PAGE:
You buy a curriculum because it’s supposed to be the best or at least “good.” You find out three weeks in that you hate it, but you are stuck because you paid good money for it. As a frugal-minded mama, for me it’s hard to ditch it, so we trudge on. What happens is that we dread it every single day, and we fight against ourselves and each other in the process.
I’m putting my foot down! I refuse to be trapped in that box anymore. And the comparison trap? Sick of it!
As parents, we know our children best. We know what is likely to work for our family and our children. We have to stop being so focused on keeping up only to lose our kids in the end. I refuse to do that another year.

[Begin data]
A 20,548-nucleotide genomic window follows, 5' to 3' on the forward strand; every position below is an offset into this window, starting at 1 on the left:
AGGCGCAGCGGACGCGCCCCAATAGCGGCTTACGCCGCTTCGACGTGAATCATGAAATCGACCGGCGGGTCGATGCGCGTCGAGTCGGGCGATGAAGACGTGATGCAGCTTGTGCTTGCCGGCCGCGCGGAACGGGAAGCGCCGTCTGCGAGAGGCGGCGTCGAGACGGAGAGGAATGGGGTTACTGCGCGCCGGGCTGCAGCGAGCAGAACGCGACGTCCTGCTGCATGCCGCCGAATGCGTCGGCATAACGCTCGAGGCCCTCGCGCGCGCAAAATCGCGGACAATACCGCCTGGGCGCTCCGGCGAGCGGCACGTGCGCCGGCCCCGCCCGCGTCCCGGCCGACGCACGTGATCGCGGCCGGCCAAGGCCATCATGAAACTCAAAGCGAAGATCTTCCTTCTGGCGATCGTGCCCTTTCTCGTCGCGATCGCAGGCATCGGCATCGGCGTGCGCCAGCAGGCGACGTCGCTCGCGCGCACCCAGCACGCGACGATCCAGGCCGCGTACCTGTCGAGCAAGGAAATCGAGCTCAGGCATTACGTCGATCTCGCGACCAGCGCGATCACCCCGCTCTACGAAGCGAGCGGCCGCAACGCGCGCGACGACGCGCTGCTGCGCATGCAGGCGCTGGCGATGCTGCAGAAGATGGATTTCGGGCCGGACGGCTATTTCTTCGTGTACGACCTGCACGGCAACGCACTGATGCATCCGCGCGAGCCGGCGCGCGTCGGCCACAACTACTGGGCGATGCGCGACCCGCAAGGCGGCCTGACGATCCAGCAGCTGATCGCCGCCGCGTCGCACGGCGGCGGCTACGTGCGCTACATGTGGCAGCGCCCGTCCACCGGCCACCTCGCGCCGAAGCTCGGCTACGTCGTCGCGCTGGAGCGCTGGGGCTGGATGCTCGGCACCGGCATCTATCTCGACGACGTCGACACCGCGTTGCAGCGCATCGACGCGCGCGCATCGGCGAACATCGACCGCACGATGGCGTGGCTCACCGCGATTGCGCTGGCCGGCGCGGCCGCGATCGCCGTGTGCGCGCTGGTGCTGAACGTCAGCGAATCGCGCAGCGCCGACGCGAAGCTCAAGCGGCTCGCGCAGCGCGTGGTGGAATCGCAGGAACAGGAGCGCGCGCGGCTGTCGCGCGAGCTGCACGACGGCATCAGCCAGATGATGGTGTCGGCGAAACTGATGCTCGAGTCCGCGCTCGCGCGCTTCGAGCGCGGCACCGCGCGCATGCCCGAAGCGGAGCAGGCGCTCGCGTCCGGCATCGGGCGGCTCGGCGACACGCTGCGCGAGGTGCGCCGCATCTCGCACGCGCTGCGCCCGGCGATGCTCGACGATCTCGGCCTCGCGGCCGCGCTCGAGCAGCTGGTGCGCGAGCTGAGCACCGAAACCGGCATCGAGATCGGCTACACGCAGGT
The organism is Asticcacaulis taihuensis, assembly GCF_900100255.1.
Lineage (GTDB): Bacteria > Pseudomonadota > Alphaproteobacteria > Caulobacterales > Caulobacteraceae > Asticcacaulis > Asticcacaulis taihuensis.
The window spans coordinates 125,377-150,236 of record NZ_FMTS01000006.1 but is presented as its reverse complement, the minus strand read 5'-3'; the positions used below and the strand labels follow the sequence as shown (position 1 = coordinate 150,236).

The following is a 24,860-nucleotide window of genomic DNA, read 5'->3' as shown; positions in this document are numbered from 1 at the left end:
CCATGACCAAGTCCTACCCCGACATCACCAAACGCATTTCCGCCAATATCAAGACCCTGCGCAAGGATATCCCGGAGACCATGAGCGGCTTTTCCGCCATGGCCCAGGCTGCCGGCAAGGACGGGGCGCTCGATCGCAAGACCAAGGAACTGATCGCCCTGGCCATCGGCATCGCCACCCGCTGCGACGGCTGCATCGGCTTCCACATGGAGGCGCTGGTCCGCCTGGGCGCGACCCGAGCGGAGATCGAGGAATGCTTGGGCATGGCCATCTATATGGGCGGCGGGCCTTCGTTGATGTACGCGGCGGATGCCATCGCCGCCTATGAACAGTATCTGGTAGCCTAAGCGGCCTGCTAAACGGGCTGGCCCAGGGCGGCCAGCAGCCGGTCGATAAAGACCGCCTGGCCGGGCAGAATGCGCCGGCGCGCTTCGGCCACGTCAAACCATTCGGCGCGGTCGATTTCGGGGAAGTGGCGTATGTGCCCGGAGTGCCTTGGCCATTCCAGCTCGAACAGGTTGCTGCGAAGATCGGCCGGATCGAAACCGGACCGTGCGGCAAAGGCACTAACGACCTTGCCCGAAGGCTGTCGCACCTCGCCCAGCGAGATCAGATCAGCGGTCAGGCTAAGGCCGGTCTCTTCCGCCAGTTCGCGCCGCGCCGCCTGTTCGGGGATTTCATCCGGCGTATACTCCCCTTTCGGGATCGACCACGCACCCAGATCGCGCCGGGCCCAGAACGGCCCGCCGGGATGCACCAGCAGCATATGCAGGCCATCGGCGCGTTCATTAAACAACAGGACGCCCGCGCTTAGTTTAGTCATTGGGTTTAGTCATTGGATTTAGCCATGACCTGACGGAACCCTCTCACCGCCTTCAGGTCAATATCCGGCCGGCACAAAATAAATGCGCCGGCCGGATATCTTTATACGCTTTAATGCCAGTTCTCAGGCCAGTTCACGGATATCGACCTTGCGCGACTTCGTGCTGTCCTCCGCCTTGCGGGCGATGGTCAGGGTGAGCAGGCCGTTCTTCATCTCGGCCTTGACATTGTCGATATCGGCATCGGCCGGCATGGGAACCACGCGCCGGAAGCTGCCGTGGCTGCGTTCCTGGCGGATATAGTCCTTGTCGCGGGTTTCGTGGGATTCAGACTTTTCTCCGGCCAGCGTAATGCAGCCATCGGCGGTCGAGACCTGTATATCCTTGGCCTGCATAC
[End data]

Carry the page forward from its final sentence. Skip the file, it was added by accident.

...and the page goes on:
With another baby due in the fall, I cannot strap myself to some boxed curriculum that doesn’t work for us. Am I saying that boxed and ready to go curriculum sets are bad? Not at all. I used them for years, and some of those years continue to be our favorite years of homeschooling. I mentioned in last year’s top picks post that we loved Sonlight. It’s amazing curriculum, but it became too overwhelming for us as our family grew. It is hands down still one of our favorites! And for new homeschooling families who have no idea where to start, I can’t recommend it enough.
Charlotte Mason Homeschool
Over the summer I enrolled in a course about Charlotte Mason education after receiving a weekly newsletter. It was like this woman knew how overwhelmed and done I was. Done. Like ready to march those kids down to the schoolhouse next week–done. But her words struck my heart, and I knew they were meant for me. She said that homeschooling could look different, be freeing, be fun, and produce life-long learners. That I could enjoy the days with my kids instead of dreading them. This is a different look at homeshool for me.